An item in the June 29 Business section incorrectly described CarrAmerica Realty Corp.'s holdings in the Washington area. The company owns interests in 27 buildings containing 5.2 million square feet of office space in the region. Thirteen of those buildings and about 2 million square feet of the space are in the suburbs; the rest is downtown. (Published 6/30/04)

The price of oil fell sharply as traders apparently viewed the transfer of political power in Iraq as a step that could help reduce attacks on the country's oil infrastructure. Light, sweet crude for August delivery settled at $36.24 on the New York Mercantile Exchange, down $1.31, or about 3.5 percent. The resumption of production at a Shell platform in the Gulf of Mexico, the resolution of a labor dispute in Norway and Saudi Arabia's pledge to boost June production to at least 9.1 million barrels a day also pushed prices down.

Sockmakers Want Limits on China

A coalition of U.S. sockmakers petitioned the Commerce Department to limit growth of competing imports from China to 7.5 percent a year, saying a surge in trade threatens to put them out of business. Imports of socks from China rose to 22 million pairs in 2003 from 1 million in 2001, the U.S. hosiery industry said in a petition. The Bush administration has 45 days to decide whether to impose trade restrictions.


Forstmann Little will not be charged on claims that the buyout firm misled Connecticut's state pension fund, which is suing for breach of contract over loss-making telecommunications investments, a judge ruled. A state Superior Court judge said the state's lawyers hadn't proved that the New York firm deceived pension executives in making -- and losing -- $2.5 billion in investments from 1999 to 2001. The judge let stand the remainder of the case, Connecticut's allegation that Forstmann Little bought stakes in companies that didn't adhere to the investment contract.

The Supreme Court will use a shareholder lawsuit to decide what evidence is needed to pursue a claim of securities fraud. The court will hear an appeal of a decision allowing shareholders of Dura Pharmaceuticals to pursue a claim that the company's statements about an asthma-medicine dispenser inflated the stock price. The dispenser failed to win regulatory approval, and the share price fell. Dura says the drop was unrelated to approval.

Oracle said it will not ask PeopleSoft chief executive Craig A. Conway to testify at PeopleSoft's antitrust trial after Oracle President Safra A. Catz told Judge Vaughn R. Walker on Friday that as many as 6,000 PeopleSoft employees could be fired and some fees for PeopleSoft customers could rise if Oracle goes through with its proposed takeover. The judge also has been shown PeopleSoft documents that illustrate that PeopleSoft competes with Microsoft and other business applications software suppliers, an Oracle attorney said.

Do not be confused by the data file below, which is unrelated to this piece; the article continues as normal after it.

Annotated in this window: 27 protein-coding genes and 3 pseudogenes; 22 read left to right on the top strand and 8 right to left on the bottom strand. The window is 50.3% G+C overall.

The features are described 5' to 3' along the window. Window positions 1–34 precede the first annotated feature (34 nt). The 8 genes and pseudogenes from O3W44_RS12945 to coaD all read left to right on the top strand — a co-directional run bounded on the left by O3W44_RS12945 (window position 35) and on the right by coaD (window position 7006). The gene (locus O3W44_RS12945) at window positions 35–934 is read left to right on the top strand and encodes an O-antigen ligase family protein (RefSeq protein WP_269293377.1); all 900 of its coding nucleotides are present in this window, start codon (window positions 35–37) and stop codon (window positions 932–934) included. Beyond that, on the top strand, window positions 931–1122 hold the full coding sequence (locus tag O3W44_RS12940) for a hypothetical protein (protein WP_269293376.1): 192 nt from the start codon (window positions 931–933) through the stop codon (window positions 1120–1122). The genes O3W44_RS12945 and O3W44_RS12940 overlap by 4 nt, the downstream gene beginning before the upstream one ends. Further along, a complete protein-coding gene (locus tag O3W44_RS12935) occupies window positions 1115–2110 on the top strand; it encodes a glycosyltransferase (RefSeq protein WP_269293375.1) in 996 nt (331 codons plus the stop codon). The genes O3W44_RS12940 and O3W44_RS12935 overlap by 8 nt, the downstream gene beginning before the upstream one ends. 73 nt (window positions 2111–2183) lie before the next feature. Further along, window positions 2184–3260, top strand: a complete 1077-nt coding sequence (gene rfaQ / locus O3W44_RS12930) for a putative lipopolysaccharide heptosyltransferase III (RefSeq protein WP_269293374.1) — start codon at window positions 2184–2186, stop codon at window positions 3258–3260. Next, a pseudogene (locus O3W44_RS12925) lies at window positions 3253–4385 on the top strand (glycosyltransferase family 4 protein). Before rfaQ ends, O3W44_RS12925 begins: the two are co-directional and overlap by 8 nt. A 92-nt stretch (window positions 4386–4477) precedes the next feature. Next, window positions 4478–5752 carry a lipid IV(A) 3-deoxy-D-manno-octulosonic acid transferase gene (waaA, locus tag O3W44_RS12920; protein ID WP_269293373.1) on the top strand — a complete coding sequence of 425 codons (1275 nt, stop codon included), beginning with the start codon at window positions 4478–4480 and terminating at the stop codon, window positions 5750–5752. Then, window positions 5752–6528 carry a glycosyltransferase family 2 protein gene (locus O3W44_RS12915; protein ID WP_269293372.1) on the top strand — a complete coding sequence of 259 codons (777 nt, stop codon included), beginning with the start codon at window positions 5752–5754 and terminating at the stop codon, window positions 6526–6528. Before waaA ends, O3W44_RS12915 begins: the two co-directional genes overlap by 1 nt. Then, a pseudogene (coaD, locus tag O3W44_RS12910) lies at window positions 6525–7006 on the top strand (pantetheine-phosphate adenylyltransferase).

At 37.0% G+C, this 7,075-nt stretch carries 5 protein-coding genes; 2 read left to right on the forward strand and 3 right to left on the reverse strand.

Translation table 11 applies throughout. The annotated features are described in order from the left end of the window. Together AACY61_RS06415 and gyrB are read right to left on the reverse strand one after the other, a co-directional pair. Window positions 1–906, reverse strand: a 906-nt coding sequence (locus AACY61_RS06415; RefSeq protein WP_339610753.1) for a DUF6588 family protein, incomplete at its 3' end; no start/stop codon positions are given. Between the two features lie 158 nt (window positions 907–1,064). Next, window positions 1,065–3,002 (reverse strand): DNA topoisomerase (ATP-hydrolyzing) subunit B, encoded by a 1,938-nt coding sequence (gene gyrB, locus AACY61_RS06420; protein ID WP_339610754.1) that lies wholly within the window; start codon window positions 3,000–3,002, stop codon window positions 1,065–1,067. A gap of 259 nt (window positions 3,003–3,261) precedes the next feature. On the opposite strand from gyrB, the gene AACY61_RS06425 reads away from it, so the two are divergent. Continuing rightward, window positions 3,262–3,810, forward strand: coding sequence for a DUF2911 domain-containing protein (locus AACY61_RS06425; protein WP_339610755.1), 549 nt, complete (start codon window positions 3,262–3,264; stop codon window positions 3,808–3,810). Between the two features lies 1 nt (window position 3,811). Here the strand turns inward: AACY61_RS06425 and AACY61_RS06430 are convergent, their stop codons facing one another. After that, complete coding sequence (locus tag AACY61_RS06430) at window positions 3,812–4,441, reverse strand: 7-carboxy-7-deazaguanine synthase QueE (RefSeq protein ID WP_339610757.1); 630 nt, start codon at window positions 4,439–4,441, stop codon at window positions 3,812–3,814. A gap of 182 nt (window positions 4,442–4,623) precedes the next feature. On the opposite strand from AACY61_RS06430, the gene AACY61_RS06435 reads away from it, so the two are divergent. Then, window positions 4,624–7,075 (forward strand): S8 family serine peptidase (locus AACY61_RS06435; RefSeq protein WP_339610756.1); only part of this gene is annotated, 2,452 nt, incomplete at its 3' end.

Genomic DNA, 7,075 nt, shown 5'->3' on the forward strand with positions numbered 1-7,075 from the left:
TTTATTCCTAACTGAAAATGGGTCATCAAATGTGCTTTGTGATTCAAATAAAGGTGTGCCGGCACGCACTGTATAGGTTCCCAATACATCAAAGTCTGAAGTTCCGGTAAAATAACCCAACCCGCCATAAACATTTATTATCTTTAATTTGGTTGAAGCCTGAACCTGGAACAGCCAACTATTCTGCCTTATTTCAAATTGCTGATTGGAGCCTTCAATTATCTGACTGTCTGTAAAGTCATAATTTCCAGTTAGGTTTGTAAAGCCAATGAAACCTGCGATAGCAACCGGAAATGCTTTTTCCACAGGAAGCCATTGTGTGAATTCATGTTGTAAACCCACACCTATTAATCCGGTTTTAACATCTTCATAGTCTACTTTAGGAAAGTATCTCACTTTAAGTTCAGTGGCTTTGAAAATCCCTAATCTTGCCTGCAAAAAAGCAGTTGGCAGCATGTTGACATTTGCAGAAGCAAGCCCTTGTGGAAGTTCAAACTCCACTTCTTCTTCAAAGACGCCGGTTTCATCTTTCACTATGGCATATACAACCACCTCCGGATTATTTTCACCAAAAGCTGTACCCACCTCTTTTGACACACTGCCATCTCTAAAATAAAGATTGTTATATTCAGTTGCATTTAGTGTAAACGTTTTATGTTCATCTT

Microsoft will give Arizona consumers $104.6 million in vouchers to settle an antitrust suit, lawyers said. A Maricopa County Superior Court judge gave preliminary approval to the settlement, lawyers for consumers said in a statement. The company has also settled similar suits in 10 states for $1.55 billion.

T-bill rates rose. The discount rate on three-month Treasury bills auctioned yesterday rose to 1.355 percent from 1.315 percent the previous week. Rates on six-month bills rose to 1.725 percent from 1.675 percent. The actual return to investors is 1.381 percent for three-month bills, with a $10,000 bill selling for $9,965.70, and 1.764 percent for a six-month bill selling for $9,912.80. Separately, the Federal Reserve said the average yield for one-year Treasury bills, a popular index for changing adjustable-rate mortgages, fell to 2.16 percent from 2.22 percent last week.

Tyco International's former general counsel Mark A. Belnick testified under cross-examination that he considered quitting months before he got a $17 million bonus that prosecutors say was given in exchange for his silence about fraud at the company. Belnick says it was a reward for leading Tyco through an investigation that started in December 1999. Belnick said he felt "isolated" and "excluded" in late 1999, as he tried to institute legal controls at Tyco.